City Council pushing for emergency repairs to New Orleans pumps

New Orleans leaders are calling the state of the city's drainage and flood protection an emergency situation.

NEW ORLEANS - Some city leaders are calling the state of the city's drainage and flood protection, an "emergency situation."

City Council President Jason Williams said that doesn't bode well, particularly in the middle of hurricane season.

"It's starting to rain right now," Williams said. "We don't know how long it's going to rain. Anytime that happens in any part of the city, everybody is going to get very, very nervous (that) we're about to go through the exact same thing we just went through."

We now know some pumping stations in some of the hardest hit areas during Saturday's flood were operating at only 52 percent capacity.

Across the city, 14 of 121 pumps were offline for routine maintenance.

To make matters worse, Pumping Station number 6, which serves Lakeview and Mid-City, had four of its 13 pumps out of service

City Councilman Jared Brossett is now calling for the Sewerage and Water Board and the city administration to make repairs as soon as possible.

"I'm not settling for the status quo," Brossett said. "The improvements need to be made 24/7. It's unacceptable to have in a city like New Orleans that infrastructure lacking, especially during hurricane season."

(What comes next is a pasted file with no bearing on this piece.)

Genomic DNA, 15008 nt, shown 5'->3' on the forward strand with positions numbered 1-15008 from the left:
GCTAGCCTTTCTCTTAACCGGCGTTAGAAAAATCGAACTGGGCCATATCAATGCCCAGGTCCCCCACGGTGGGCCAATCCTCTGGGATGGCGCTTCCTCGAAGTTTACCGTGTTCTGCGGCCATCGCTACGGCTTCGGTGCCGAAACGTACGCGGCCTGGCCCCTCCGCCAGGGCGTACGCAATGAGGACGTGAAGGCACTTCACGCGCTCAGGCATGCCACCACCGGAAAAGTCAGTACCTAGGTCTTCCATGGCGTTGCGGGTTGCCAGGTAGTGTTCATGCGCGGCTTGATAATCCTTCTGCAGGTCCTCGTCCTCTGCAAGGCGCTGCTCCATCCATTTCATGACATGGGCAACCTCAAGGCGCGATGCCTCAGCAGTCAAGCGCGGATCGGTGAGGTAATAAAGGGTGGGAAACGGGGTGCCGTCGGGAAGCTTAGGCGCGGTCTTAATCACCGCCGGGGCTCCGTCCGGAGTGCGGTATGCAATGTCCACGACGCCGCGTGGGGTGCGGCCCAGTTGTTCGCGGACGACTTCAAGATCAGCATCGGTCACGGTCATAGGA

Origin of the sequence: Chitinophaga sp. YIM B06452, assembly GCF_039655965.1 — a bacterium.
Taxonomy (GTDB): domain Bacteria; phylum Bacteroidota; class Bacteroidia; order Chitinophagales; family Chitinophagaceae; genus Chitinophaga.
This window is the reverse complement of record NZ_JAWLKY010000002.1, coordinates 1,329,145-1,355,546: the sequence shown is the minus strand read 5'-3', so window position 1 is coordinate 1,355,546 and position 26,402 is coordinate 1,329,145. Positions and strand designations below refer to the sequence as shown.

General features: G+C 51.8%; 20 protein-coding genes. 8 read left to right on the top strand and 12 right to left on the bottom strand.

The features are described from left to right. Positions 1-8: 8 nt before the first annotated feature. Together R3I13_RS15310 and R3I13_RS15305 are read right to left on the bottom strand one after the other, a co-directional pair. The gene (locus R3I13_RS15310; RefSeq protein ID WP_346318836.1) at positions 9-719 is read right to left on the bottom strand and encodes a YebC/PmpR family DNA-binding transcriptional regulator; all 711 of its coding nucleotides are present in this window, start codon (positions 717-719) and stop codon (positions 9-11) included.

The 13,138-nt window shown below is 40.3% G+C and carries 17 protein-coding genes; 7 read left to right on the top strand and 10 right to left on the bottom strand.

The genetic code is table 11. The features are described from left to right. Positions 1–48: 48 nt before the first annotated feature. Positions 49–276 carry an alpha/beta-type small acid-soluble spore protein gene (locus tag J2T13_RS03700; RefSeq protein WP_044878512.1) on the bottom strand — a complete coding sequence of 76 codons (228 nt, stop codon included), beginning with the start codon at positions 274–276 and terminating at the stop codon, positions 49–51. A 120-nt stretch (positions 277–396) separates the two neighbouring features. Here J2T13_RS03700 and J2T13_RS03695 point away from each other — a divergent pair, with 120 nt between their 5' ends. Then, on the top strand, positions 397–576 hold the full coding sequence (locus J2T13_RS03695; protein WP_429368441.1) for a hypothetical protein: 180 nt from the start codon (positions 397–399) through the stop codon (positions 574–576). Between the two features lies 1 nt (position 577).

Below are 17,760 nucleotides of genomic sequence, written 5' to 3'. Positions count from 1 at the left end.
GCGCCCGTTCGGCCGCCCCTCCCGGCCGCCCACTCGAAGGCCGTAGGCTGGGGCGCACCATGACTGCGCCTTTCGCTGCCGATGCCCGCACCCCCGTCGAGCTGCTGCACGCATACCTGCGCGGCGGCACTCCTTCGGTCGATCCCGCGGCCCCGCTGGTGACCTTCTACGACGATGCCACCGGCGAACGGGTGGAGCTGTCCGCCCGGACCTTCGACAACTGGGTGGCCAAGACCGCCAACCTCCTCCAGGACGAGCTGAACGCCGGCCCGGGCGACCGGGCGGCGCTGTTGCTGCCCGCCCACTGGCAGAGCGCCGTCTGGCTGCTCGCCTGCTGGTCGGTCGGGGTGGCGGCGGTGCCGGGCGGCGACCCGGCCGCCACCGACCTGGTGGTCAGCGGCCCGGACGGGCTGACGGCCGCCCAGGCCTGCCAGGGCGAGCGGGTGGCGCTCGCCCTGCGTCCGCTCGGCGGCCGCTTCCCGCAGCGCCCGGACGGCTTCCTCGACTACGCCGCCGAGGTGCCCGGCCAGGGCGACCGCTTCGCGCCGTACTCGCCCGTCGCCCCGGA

While city leaders discuss how to get the pumps back on line, Chef Greg Sonnier is cleaning up flood damage to his yet-to-be-opened restaurant "Gabrielle" on Orleans Avenue.

His building took on up to three feet of water on Saturday.

"I do think that we should seek some sort of federal help at this point and have the federal government come in, assess and evaluate the situation and see what needs to be done," Sonnier said.

Sonnier and his wife Mary closed their original "Gabrielle" restaurant on Esplanade Ave. after Hurricane Katrina.

He says they don't regret the decision to reopen, but at the same time, are not waiting on the city to help protect their investment.

"For the next flood, if there's a next flood, we'll have (cement) hardy board up so the sheet rock won't have to be replaced," Sonnier said. "We'll have a flooring down that will be waterproof."

Meanwhile, city council members will continue to push for needed repairs to the drainage system.

"I have zero comfort right now, myself as a citizen and even less being in city government," Williams said.     

Williams plans to summon Sewerage and Water Board and city officials back to the council chambers for a progress report on the pump repairs within the next two weeks. 

Chef Greg Sonnier admits flood damage set back the opening of his restaurant a couple of weeks.

© 2017 WWL-TV


JOIN THE CONVERSATION

To find out more about Facebook commenting please read the
Conversation Guidelines and FAQs

Leave a Comment